Hit ParadeDancer is strutting down Main Street, he’s thinking Ramones but his body language is shouting Tony Manero, Bee-Gees, Staying Alive, the mirrored aviators and wavy shoulder length black hair making him look like a ‘70’s throwback.

He’s in a groove, on top of a mountain, he’s a tiger, tooth and claw, he’s fucking King Kong, man, don’t cross him.

Spotting her a hundred yards ahead he crosses the road, speeding up a little, getting closer without getting close, steering through the pedestrian traffic like sidewalk slalom is an Olympic event. He gains ground, slipping through the throng like an errant shadow.

Phone rings; Dancer flips it open and holds it to his ear. “Yeah?… I’m on it… No worries… Five minutes max.” Phone flipped shut.

She turns into a quieter side street and he accelerates as they get closer to her apartment block, getting closer, closer, until he’s right behind her, until he’s invading her personal space and, right outside the building, right in front of the waiting doorman, she turns to see who the jerk is marching just a pace behind her.

Her mouth opens but before she can speak her tongue is pushed aside by the snub gun barrel grasped in latex surgical glove that has appeared from his right hip jacket pocket.

The doorman steps towards them, sees the gun, steps back.

Dancer looks into her eyes and sees himself reflected in her super-dilated pupils, bizarrely sees the reflection of her image as reflected in the aviators. Time stretches to an eternity as he wonders whether a person stood between them would get the elevator-mirror infinity effect, reflection bouncing off reflection bouncing off reflection…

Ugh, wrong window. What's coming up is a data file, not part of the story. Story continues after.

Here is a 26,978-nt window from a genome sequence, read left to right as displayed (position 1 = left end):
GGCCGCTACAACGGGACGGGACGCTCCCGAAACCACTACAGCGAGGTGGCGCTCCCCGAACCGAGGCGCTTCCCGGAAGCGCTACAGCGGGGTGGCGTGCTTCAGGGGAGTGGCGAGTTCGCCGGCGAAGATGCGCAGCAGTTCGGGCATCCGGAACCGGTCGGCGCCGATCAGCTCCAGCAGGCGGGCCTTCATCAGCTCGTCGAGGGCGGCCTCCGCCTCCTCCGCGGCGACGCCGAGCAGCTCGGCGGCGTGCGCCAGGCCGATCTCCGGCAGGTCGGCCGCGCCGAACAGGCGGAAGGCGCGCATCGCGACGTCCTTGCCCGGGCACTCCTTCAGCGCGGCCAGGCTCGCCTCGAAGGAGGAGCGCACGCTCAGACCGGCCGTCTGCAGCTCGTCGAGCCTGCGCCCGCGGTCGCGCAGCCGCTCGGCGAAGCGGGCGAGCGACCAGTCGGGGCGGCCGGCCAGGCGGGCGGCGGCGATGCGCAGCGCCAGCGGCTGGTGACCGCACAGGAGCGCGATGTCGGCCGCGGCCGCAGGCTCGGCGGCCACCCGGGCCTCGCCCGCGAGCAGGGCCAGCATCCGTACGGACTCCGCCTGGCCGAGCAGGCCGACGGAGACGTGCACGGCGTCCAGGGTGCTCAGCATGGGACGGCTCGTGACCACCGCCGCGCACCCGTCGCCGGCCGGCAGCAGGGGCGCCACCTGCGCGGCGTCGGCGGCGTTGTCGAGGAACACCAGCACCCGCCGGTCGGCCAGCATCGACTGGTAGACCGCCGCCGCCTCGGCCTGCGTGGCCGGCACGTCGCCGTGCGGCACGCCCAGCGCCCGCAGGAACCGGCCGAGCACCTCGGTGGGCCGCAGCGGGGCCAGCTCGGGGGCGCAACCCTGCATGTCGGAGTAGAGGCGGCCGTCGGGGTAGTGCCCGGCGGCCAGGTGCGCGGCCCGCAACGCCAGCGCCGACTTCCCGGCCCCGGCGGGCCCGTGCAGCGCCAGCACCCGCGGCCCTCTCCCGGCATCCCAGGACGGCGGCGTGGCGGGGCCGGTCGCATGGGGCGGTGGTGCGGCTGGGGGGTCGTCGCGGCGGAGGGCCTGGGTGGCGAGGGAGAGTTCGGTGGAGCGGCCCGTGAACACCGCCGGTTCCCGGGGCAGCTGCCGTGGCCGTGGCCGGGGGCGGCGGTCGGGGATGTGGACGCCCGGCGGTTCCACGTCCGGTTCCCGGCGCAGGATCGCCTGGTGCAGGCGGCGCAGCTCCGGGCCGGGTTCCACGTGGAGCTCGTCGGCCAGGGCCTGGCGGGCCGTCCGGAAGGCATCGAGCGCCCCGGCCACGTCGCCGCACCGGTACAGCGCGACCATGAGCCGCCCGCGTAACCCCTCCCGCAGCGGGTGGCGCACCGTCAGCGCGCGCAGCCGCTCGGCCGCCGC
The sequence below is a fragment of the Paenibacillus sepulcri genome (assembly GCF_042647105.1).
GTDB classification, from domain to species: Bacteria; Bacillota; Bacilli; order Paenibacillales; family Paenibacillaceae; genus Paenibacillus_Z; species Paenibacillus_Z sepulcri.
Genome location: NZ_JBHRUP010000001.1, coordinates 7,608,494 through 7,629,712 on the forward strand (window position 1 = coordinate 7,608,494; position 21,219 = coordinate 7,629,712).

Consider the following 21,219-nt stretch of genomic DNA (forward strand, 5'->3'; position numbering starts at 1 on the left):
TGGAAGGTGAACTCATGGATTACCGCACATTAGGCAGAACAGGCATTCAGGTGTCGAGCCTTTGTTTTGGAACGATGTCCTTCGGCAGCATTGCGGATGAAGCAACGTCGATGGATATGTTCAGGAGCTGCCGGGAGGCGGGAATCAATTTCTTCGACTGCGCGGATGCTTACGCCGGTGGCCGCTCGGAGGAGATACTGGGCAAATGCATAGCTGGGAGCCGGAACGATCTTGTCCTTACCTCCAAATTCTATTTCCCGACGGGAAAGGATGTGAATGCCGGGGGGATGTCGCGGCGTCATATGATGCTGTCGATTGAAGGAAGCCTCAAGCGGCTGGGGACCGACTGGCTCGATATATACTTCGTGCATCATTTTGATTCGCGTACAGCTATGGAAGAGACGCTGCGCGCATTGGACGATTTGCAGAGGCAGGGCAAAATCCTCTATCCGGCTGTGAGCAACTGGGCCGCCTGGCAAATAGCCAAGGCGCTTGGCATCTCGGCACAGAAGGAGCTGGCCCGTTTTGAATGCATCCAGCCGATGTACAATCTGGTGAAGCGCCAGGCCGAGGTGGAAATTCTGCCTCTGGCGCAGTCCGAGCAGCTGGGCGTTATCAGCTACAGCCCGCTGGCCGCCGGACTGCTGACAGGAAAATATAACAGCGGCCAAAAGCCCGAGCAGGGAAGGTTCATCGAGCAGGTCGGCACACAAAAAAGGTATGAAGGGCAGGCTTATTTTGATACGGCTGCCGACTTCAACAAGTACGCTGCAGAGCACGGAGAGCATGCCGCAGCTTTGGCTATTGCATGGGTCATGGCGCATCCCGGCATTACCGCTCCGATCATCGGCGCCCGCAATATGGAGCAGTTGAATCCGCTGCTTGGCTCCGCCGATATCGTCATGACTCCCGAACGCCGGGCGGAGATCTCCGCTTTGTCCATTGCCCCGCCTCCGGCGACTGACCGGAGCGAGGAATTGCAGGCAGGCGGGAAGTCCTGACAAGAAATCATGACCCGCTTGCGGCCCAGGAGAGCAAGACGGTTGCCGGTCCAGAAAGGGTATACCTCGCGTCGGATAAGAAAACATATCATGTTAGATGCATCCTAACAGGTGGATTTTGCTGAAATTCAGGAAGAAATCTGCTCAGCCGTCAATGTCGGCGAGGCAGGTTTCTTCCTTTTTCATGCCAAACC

He senses her mouth tensing around the barrel – just a second has passed – she’s going to scream. He pulls the trigger. As she lies prone at his feet he calmly fires two more bullets into her head. A passer-by is stood staring at him, and a cab has screeched to a halt, but no heroes. He holds the gun straight down by his side and walks briskly away, pockets the gun as he rounds the corner, into the burger joint, straight through to the washroom, gun in the cistern, flush the glove, flush the wig in the next cubicle, reverse the jacket (turning it from black to gaudy mint green) out through the fire exit, aviators crushed under heel in the alley.

He gets back to the scene of the crime before the first squad car, before the crowd gets too big, pushes through the few rubberneckers to where passer-by and cabbie are telling everyone who’ll listen how they saw it all. The doorman has reappeared, his faux-military overcoat draped over her shattered head, blood already congealing on its journey across sidewalk to gutter.

As the squad cars converge on the sidewalk and the ambulance wails into view he flips the phone and hits redial.

“Yeah, it’s me… yeah, she’s gone… No, no problems, it was sweet… Sweet enough to give me a hard-on… OK, later.” Flip shut, move on, job done.

Dancer is strutting down the street, he’s thinking Velvet Underground but his body language is shouting Bee-Gees, Staying Alive.